Saturday, April 13, 2024

LIME:Strike would be irresponsible


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A strike is the last thing this country needs.
Telecommunications giant LIME Telecommunications giant LIME in a statement issued this evening, said it regarded the threat of a “national strike” as “an irresponsible approach to a process which has been followed in full and has been ongoing for the past six months”.
It added that this was especially so sincethe Social Partnership clearly states that six weeks is the normal timeframe for such negotiations to be completed.
Just yesterday the Barbados Workers’ Union (BWU) called on LIME to retract the 97 letters of dismissal issued to staff last week or it will launch a national strike.
Following a meeting scheduled since December 31, 2012, that was held yesterday between the BWU, led by General Secretary Sir Roy Trotman and Minister of Labour Esther Byer-Suckoo, Sir Roy told reporters that while the union understood that industrial action should be a last resort, it had taken “enough insults” on the matter.
LIME’s managing director Alex McDonald was absent from the meeting.
“In the midst of a deep recession a national strike is the last thing the country needs when businesses and employees are struggling to maintain jobs,” stated the release from LIME.
LIME also noted its disappointment with suggestions that the company’s management blatantly refused to attend a meeting with Minister of Labour Dr Esther Byer- Suckoo and the Barbados Workers’ Union yesterday at the Ministry of Labour. The meeting was at the request of the Minister and was set to discuss Job Evaluation and not recent redundancies as is being suggested.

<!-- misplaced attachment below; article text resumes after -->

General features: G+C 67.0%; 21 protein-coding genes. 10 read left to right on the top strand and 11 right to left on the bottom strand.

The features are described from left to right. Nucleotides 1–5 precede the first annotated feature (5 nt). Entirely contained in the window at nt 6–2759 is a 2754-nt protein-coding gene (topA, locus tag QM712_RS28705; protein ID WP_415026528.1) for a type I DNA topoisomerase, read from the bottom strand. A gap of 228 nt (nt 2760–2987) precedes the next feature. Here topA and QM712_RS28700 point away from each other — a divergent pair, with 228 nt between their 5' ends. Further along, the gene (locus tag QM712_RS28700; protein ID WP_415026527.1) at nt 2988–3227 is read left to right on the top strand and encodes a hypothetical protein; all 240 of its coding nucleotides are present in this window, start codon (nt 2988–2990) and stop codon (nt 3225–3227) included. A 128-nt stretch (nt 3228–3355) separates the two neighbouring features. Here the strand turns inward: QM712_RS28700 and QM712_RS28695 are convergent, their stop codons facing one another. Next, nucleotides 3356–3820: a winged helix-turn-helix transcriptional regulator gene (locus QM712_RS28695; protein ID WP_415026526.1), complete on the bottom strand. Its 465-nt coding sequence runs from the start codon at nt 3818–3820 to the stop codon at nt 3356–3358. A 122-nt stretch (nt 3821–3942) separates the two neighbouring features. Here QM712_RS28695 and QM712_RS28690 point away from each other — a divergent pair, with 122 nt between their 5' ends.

In the press statement, the company said the Minister was informed by letter on Monday morning that LIME would not be represented at the meeting. The letter, which was copied to the BWU General Secretary Sir Roy Trotman, explained that the company was not in a position to deliver a report on Job Evaluation requested by the Minister and would therefore wish to establish a new date for the meetings to further discuss this matter.
“We must advise that the data which you deemed as being crucial to our discussions is yet to be compiled, as in the past few days leading up to our tentative meeting date, we have been crippled by staff shortages which meant that resources that would have been focused on this exercise had to be re-allocated to other more pressing tasks,” said the letter in part.
It added that the company would not be “flagrantly absent from a meeting without good reason”, adding “since we were not in a position to present the minister with the data she requested we informed her and committed ourselves to agreeing a new date”. (PR)


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